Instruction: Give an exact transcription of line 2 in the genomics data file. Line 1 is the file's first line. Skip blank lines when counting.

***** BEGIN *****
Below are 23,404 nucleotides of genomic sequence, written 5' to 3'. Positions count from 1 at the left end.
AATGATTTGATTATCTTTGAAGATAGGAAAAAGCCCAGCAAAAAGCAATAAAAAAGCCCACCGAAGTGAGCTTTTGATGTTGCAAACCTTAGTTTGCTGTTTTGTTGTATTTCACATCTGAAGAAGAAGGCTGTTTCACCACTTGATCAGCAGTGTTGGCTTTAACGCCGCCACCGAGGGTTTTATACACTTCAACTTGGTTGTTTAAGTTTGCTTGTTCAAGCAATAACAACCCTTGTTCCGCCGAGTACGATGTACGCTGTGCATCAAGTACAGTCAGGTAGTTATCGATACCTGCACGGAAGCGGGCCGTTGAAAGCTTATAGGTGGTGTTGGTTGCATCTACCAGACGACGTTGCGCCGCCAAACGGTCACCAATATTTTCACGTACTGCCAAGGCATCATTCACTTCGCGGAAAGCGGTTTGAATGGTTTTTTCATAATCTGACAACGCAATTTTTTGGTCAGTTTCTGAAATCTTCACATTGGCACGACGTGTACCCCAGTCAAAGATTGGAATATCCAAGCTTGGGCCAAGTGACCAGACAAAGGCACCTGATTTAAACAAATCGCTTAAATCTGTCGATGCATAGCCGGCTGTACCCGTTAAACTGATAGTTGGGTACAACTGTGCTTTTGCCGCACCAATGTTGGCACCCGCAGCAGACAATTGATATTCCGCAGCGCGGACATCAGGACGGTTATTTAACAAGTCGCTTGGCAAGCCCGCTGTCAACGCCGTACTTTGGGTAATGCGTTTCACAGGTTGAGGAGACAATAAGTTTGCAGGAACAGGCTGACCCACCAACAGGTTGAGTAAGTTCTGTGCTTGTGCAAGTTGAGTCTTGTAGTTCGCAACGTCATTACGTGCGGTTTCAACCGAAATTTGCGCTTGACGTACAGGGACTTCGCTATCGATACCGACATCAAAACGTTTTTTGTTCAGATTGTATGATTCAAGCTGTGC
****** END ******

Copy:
AATGATTTGATTATCTTTGAAGATAGGAAAAAGCCCAGCAAAAAGCAATAAAAAAGCCCACCGAAGTGAGCTTTTGATGTTGCAAACCTTAGTTTGCTGTTTTGTTGTATTTCACATCTGAAGAAGAAGGCTGTTTCACCACTTGATCAGCAGTGTTGGCTTTAACGCCGCCACCGAGGGTTTTATACACTTCAACTTGGTTGTTTAAGTTTGCTTGTTCAAGCAATAACAACCCTTGTTCCGCCGAGTACGATGTACGCTGTGCATCAAGTACAGTCAGGTAGTTATCGATACCTGCACGGAAGCGGGCCGTTGAAAGCTTATAGGTGGTGTTGGTTGCATCTACCAGACGACGTTGCGCCGCCAAACGGTCACCAATATTTTCACGTACTGCCAAGGCATCATTCACTTCGCGGAAAGCGGTTTGAATGGTTTTTTCATAATCTGACAACGCAATTTTTTGGTCAGTTTCTGAAATCTTCACATTGGCACGACGTGTACCCCAGTCAAAGATTGGAATATCCAAGCTTGGGCCAAGTGACCAGACAAAGGCACCTGATTTAAACAAATCGCTTAAATCTGTCGATGCATAGCCGGCTGTACCCGTTAAACTGATAGTTGGGTACAACTGTGCTTTTGCCGCACCAATGTTGGCACCCGCAGCAGACAATTGATATTCCGCAGCGCGGACATCAGGACGGTTATTTAACAAGTCGCTTGGCAAGCCCGCTGTCAACGCCGTACTTTGGGTAATGCGTTTCACAGGTTGAGGAGACAATAAGTTTGCAGGAACAGGCTGACCCACCAACAGGTTGAGTAAGTTCTGTGCTTGTGCAAGTTGAGTCTTGTAGTTCGCAACGTCATTACGTGCGGTTTCAACCGAAATTTGCGCTTGACGTACAGGGACTTCGCTATCGATACCGACATCAAAACGTTTTTTGTTCAGATTGTATGATTCAAGCTGTGC